The vineyard is a national symbol for Israel.
In fact, the Temple, where Jesus is teaching, had a beautiful grapevine sculpted into the rock—around the porch door that leads to the Holy place.
Its branches and leaves were made of pure gold.
The fruit hanging from the branches consisted of expensive jewels.
All that to say that a vine and a vineyard had a sacred meaning to the Jewish people.
Let’s take a look at the parable itself.
A man planted a vineyard, put a fence around it, dug out a pit for a winepress, and built a watchtower.
This unnamed man is God the Father.
Notice the great pains that God took to plant this vineyard.
To plant a vineyard in Israel means you have to remove all the rocks from the land physically.
Now we live in Arizona, and we think we have rocks—Israel even more so.
What a vineyard owner would do is —take those rocks and use them to build a fence to keep animals and thieves out.

He would also build a watchtower with those rocks.
The watchtower was fifteen to twenty feet high.
This was a place for shelter and storage.
But most of all, it was for protection—a lookout center—so that he could protect his property with a sling.
The vineyard owner would then “dig a pit for the winepress.”
This pit/vat was made out of solid rock.
So as you can imagine, building a vineyard takes a tremendous amount of time, effort, and hard work.
The same kind of care and compassion, and work is seen spiritually from God the Father.
The second reason the Jews could identify with this parable is that this story reflects OT imagery from the prophet Isaiah.
cf. Isaiah 5:1—I will sing about the one I love,
a song about my loved one’s vineyard:
The one I love had a vineyard
on a very fertile hill.

cf. Isaiah 5:2— He broke up the soil, cleared it of stones,
and planted it with the finest vines.
He built a tower in the middle of it
and even dug out a winepress there.
He expected it to yield good grapes,
but it yielded worthless grapes.

So, not only do we know that the man in Jesus parable is God the Father, we learn here that this vineyard represents the nation of Israel.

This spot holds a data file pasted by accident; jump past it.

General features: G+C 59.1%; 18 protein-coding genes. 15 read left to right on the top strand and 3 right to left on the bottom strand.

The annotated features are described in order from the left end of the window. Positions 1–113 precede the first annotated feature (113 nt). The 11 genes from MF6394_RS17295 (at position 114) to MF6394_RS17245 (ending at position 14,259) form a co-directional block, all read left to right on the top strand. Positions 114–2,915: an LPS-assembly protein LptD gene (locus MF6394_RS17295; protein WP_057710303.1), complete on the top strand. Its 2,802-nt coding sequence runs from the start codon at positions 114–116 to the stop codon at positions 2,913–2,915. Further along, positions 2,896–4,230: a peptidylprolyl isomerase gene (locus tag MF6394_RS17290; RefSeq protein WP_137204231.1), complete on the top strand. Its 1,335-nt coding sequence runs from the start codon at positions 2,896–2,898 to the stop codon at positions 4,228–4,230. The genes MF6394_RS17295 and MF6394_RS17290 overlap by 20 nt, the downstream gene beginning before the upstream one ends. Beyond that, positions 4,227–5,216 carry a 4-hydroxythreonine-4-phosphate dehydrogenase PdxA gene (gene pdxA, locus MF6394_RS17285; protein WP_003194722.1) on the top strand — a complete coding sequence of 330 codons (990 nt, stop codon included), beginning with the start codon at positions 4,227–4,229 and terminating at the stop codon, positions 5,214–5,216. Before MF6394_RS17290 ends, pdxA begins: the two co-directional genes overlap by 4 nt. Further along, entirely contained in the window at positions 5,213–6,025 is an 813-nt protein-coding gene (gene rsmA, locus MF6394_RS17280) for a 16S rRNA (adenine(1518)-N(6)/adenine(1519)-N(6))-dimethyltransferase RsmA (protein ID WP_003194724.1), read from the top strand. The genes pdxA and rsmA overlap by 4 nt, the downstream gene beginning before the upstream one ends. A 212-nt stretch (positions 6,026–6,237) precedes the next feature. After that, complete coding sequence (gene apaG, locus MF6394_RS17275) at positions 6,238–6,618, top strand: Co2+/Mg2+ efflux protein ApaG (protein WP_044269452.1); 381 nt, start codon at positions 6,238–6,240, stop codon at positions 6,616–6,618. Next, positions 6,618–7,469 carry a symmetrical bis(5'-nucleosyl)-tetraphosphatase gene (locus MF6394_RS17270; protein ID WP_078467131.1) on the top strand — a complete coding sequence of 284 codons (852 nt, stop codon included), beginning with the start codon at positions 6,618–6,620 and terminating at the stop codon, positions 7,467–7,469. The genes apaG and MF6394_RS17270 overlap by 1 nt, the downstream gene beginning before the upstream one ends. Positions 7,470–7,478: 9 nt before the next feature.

Mark 12:2— At harvest time he sent a servant to the farmers to collect some of the fruit of the vineyard from them.
This was a prevalent practice in Israel, where the landowner would lease the land to other farmers to take care of it.
The owner would usually get one-third to one-half of the produce.
Obviously, the landowner went to great expense to build the vineyard— which justifies his expectation to share in the profit.
Harvest time for a new vineyard takes five years.
cf. Leviticus 19:23— “When you come into the land and plant any kind of tree for food, you are to consider the fruit forbidden. It will be forbidden to you for three years; it is not to be eaten.
cf. Leviticus 19:24— In the fourth year all its fruit is to be consecrated as a praise offering to the Lord.
cf. Leviticus 19:25— But in the fifth year you may eat its fruit. In this way its yield will increase for you;

So if it takes five years for a new vineyard to produce fruit, it would be easy for the hired farmers to consider this property their own.
Now keep in mind, this is a parable so, Jesus is talking about spiritual fruit that comes from Israel’s spiritual leadership.
Back to…
Mark 12:2— At harvest time he sent a servant to the farmers to collect some of the fruit of the vineyard from them.
In other words, God the Father sent a prophet to the religious leaders of Israel to see how they are leading and providing spiritually with taking care of His prized people.
Mark 12:3— But they took him, beat him, and sent him away empty-handed.
Instead of the prophet receiving fruit from the religious leaders, he received a beating.
This is a severe beating—the picture here is that they “removed his skin.”
This would have shocked the crowd. You would have heard audible gasps.
Talk about wicked and outrageous behavior on the part of the farmers (aka religious leaders).
This is open defiance with the contract that has been made.
Mark 12:4— Again he sent another servant to them, and they hit him on the head and treated him shamefully.
These farmers bashed this servant head in.

Spiritually, these religious leaders did the same to the OT prophets.